KW: Truth! It’s true that no matter how much community we find and build, it’s ultimately still us sitting down at the page every day. I know something that’s helped me in those moments is looking at my own growth so far as a poet, in addition to looking at how even the best writers failed several times and got better over the years. If you had to briefly timeline your growth as a writer on your journey so far, what would that timeline look like? What has your experience been in creating/finding such a community?

HLJ: This is almost impossible to do since I’m so poor at remembering what happened when. It’s probably more accurate to just describe my growth as a writer over the last four or so years as a kind of thrashing in the ocean which turned into dog paddle which has only recently broke out into a full swim. Occasionally I’ll look through old poems of mine, even ones that have been published, and I’ll wince either because they’re just plain bad or because my work has changed. When I’m stuck on a poem or feeling like I’m running in place, these occasional glances backward are helpful reminders that I’ve grown.

My journey has been twisty and challenging and tremendously rewarding because of I’ve had the opportunity to connect with many terrific people. I mentioned Jason Koo earlier. I’ve cut my teeth critiquing and working with writing groups through Inked Voices, the amazing online community run by my friend Brooke McIntyre. I wouldn’t have discovered Inked Voices without the online courses I took through The Gotham Writers Workshop. Because I live on a rural island, my life is more solitary than for most, and my trips into the city to attend readings and other cultural events are few and far between, and a lot of my community-building has happened online. Many writers like to disparate social media and email, but for some of us, these are indispensable tools. I continue to be grateful for organizations that serve poets and writers of all backgrounds and persuasions, and for the means we have available to stay connected with others and keep on learning.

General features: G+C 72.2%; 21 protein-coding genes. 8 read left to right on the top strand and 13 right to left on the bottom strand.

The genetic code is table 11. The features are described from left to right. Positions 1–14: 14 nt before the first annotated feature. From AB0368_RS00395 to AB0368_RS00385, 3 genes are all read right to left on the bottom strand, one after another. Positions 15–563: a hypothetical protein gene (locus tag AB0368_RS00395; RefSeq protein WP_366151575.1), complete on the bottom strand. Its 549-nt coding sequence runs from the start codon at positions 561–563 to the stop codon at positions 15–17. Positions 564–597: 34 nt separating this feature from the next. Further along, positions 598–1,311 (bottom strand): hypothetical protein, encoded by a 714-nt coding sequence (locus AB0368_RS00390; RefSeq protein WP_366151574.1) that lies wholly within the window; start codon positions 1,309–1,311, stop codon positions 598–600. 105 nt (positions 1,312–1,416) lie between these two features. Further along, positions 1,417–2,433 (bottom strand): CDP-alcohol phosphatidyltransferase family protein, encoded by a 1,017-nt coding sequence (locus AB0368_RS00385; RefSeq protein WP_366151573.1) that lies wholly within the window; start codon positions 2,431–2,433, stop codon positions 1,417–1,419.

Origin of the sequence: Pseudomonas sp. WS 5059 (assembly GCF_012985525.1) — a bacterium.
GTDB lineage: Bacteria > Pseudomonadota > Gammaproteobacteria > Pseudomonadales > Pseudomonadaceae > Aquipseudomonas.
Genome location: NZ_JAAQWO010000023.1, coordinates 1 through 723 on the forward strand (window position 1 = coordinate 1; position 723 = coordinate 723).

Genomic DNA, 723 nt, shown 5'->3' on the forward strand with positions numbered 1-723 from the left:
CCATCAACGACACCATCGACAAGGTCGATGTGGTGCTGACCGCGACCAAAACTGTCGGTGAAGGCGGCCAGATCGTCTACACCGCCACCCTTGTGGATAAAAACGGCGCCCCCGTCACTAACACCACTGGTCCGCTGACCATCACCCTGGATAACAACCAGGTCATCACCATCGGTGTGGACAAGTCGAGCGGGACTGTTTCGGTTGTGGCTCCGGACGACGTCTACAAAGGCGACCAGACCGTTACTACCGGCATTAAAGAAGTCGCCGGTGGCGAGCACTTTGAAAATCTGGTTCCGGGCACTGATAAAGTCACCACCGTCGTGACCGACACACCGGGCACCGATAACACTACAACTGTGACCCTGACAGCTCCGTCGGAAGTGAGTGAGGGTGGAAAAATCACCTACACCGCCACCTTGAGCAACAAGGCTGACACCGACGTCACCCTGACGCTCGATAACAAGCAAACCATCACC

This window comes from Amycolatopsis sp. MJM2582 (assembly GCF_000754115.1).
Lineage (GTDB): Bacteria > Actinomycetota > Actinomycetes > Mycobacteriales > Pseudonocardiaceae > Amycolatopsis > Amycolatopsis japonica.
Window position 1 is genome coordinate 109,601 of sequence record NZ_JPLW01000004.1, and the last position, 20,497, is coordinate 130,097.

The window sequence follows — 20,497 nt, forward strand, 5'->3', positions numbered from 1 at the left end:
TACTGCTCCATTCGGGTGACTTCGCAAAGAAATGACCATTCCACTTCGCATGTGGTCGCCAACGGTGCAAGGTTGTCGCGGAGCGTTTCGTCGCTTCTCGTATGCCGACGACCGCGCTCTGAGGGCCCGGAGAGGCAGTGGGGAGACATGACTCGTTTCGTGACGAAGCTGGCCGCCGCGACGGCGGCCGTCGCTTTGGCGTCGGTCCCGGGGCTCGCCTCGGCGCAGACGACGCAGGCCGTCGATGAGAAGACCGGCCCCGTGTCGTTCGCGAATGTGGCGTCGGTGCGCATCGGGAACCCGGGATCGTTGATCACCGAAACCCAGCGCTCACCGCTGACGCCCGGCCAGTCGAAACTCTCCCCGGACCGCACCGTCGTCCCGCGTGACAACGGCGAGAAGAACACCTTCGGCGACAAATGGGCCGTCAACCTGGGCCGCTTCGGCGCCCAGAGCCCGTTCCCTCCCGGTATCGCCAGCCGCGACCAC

KW: Words of wisdom as we head into a future with increasing opportunities, and necessity, for poets to connect in just that way. Hannah, thank you so much for taking the time to share your thoughts with us.

Hannah Lee Jones founded and edits Primal School, a blog resource for poets who are pursuing their craft without an MFA. Her poetry and fiction have appeared in Superstition Review, Cleaver, Cider Press Review, Literary Orphans, Apogee Journal, Orion, and elsewhere. She lives on Whidbey Island in northwest Washington.